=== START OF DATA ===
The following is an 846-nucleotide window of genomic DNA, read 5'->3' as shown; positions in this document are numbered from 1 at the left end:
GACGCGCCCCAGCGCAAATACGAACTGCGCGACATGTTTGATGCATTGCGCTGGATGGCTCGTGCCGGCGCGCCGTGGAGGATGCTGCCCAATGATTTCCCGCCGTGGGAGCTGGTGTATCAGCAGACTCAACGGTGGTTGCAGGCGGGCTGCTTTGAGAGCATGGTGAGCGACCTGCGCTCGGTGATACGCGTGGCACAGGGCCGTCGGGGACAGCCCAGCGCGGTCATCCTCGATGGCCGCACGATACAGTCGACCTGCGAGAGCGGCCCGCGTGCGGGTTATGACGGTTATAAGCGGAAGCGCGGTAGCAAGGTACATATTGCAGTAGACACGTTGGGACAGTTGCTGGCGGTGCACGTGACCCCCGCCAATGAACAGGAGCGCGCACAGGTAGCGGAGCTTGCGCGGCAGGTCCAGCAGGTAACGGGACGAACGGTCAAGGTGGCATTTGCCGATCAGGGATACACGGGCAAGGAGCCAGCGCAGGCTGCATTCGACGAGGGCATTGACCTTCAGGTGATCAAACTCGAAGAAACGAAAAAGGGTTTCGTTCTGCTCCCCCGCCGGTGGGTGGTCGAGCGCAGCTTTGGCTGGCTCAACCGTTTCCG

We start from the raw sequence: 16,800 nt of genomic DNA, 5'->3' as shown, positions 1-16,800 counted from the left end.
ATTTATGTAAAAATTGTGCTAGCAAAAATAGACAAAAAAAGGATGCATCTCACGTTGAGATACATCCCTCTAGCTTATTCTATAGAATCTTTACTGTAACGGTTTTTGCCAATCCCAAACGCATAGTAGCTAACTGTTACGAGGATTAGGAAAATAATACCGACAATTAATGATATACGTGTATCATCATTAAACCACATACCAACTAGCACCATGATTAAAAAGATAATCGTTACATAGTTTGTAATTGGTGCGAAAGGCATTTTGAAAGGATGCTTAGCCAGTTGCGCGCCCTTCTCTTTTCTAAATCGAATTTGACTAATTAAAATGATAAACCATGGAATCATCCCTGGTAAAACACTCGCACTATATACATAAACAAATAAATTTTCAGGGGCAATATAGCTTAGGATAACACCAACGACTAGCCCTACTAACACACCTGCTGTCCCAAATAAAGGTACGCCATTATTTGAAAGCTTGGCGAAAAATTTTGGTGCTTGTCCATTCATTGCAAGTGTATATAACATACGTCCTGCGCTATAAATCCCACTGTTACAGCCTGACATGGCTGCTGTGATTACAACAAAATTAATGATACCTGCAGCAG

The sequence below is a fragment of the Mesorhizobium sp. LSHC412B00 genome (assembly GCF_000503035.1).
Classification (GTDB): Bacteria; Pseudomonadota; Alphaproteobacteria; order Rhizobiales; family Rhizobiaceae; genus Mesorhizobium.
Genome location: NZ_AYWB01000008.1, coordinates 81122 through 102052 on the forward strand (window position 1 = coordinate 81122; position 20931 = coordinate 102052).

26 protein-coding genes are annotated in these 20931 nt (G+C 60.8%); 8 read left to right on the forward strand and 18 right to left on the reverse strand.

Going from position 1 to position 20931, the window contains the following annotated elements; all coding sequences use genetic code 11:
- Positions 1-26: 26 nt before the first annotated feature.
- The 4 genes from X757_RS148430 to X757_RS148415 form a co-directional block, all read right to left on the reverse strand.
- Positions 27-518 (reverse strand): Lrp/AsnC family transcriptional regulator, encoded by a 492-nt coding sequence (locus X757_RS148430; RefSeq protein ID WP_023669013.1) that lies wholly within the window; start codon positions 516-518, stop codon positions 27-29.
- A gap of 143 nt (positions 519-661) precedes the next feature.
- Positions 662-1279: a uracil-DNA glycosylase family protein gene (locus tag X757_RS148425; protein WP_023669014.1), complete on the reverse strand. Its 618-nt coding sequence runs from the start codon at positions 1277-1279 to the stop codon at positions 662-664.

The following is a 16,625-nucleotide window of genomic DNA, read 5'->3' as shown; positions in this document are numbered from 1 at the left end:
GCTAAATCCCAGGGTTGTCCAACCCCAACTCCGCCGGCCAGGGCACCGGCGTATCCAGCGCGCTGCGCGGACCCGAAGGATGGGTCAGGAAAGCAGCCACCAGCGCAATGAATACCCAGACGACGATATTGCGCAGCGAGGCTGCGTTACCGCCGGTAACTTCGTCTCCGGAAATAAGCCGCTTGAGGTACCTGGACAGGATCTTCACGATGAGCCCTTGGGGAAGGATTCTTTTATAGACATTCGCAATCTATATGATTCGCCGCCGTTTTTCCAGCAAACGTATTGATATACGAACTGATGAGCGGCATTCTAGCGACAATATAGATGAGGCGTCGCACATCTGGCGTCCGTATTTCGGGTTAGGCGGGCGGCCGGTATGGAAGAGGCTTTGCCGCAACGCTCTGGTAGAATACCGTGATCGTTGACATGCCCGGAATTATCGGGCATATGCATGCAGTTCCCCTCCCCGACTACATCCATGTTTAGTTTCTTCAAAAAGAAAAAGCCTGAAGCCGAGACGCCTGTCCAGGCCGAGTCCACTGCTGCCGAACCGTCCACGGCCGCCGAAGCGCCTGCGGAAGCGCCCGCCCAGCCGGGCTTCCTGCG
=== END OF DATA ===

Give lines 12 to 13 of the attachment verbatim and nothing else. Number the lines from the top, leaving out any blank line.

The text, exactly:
- Positions 27-518 (reverse strand): Lrp/AsnC family transcriptional regulator, encoded by a 492-nt coding sequence (locus X757_RS148430; RefSeq protein ID WP_023669013.1) that lies wholly within the window; start codon positions 516-518, stop codon positions 27-29.
- A gap of 143 nt (positions 519-661) precedes the next feature.